We have a ridiculous number of guitars… This is Alex’s obsession (what’s the problem with singers always wanting to be guitar players?!) We have more Fender guitars than I can truly remember, quite a few Duesenberg models, one of which is a signature for Your Favorite Enemies, several Gibson, a couple of Gretsch, Rickenbacker, Scott Walker, and probably a few more! Alex will be disappointed that I didn’t remember them all! My drug of choice is Fender. I’m a Jazzmaster and Jaguar devotee! And in all the completely ridiculous choices I have, my main guitars are the Fender Jazzmaster Thurston Moore Signature and a Jaguar ’62 re-issue. That’s what I play with every day.

Favorite type of pedal (drive, delay, fuzz, etc. – more than one answer is always acceptable!):
I can’t name them all? You should know that pedals are like kids; you have to tell them that you love them all the same, that you don’t have any favorite. But I’ll try and respect the rules this time!

Every effect pedal has its own sonic personality and its own special textures or features, and since you can mix them together, it is often the combination of pedals that gives something special and creates a totally new realm of possibilities… But because I have to choose, I’m a huge fan of delay and reverb! Those effects have the ability to create dreamy landscapes, to add some insane noises, special rhythmic and to turn a simple note into something so unique that it’s on a full scale of emotions in itself.

You’re stranded on a desert island – which three (3) of the following do you want to have?
Instruments: Fender Jazzmaster Thurston Moore
Amps: You allow me to bring only one pedal, so I would bring the Thunderverb 200 to be able to have overdrive and distortion!
Pedals: BigSky from Strymon

*Note: I hate those one-item-only-each type of cruel desert island questions!*

What’s up next for you/your band(s)?
I’m flying with Alex and Jeff to the NAMM show! We have been invited by Roland and BOSS to be part of the event! I will be doing a clinic at the BOSS booth. We’ll be back in studio to work on Your Favorite Enemies’ upcoming album after that, and I’m overly excited about it!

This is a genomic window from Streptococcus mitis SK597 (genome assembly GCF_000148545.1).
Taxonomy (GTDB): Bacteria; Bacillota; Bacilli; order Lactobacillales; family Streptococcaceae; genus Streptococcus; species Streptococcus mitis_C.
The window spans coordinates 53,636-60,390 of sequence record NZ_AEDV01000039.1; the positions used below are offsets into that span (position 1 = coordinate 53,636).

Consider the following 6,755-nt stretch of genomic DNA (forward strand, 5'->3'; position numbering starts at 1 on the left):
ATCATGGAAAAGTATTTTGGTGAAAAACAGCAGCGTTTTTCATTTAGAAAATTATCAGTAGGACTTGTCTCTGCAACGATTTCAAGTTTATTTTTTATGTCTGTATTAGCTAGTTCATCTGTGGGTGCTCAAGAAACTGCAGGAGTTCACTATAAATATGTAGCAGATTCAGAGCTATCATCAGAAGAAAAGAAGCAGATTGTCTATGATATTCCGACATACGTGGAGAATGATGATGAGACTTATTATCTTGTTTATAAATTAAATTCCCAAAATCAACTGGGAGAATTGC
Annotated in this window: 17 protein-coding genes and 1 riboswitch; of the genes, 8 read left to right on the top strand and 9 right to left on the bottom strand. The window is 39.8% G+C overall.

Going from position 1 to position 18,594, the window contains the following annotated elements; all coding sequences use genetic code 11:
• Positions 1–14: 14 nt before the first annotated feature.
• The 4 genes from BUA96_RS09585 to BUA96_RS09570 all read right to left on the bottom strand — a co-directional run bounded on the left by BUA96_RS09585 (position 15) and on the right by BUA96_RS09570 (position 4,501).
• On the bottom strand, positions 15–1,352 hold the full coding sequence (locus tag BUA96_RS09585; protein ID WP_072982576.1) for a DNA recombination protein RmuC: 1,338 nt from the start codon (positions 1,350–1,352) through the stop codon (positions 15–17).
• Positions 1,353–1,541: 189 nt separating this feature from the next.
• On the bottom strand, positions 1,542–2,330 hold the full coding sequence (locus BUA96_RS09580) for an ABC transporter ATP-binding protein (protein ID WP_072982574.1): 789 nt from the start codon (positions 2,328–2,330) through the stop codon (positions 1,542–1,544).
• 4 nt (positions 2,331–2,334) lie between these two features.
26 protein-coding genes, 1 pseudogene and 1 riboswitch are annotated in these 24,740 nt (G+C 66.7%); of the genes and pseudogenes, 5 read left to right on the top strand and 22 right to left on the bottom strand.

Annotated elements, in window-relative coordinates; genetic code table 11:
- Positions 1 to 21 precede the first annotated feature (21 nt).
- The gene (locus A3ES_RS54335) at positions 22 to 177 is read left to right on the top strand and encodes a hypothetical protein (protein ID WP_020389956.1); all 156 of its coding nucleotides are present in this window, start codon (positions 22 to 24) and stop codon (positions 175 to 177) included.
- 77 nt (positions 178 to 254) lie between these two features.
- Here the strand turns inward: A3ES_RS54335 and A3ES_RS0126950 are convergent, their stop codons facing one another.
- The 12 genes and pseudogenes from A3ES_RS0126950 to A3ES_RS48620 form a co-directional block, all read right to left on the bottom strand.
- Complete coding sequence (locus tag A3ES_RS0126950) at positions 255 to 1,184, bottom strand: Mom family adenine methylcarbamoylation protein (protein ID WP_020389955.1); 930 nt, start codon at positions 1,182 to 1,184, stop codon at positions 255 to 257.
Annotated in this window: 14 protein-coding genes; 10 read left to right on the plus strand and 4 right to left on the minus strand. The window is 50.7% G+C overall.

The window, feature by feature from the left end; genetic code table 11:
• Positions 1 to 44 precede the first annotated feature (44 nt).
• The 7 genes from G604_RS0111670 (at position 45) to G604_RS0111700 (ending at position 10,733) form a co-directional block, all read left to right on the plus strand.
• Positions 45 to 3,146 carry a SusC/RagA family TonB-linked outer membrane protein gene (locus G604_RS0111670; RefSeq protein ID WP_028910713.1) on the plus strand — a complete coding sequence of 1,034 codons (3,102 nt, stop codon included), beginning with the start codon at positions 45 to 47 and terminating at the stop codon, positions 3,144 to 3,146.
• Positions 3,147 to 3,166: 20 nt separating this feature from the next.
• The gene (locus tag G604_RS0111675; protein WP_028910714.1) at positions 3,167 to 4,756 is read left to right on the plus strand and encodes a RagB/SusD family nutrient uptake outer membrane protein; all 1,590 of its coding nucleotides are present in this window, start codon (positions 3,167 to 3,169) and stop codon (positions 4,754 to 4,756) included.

The Klon hype: Love it or Hate it?
Some friends asked me about it, so I was curious to try it. But whatever the debate, the trend or the buzz about it, at the end of the day, it’s not about being interested in investing $1,500 or more for an overdrive pedal. No offense to anyone, but we’re in an era where there are so many amazing pedals coming from really ingenious, smart and passionate people. And if a $5 pedal allows me to express myself, than that’s the pedal I need. I guess it’s not the best way to get myself a free Klon… so let’s see if receiving one might change my mind!

Any last comments, promos or anything you’d like to talk about?
First of all, I want to thank you for offering me the opportunity to share my passion for music and gear. That pure kind of passion is really what matters to me. It’s not about the brands or the logos, it’s what makes you want to take the chance to share emotions or whatever might be important to you. It’s not about streaming and download, it’s about life in its simplest expressions… so thanks for that!

Please feel free to drop me a line on my personal Facebook, Your Favorite Enemies’ band page or whatever platform you are into. I love discovering other people’s rig and knowing the reasons that make them do it. It’s always a real pleasure to share this passion with you guys.

If you want to see my stuff, I also did a tutorial video series concerning the ES-8 Switching System and DD-500 from BOSS. You can see my whole footboard set up in the series on YouTube.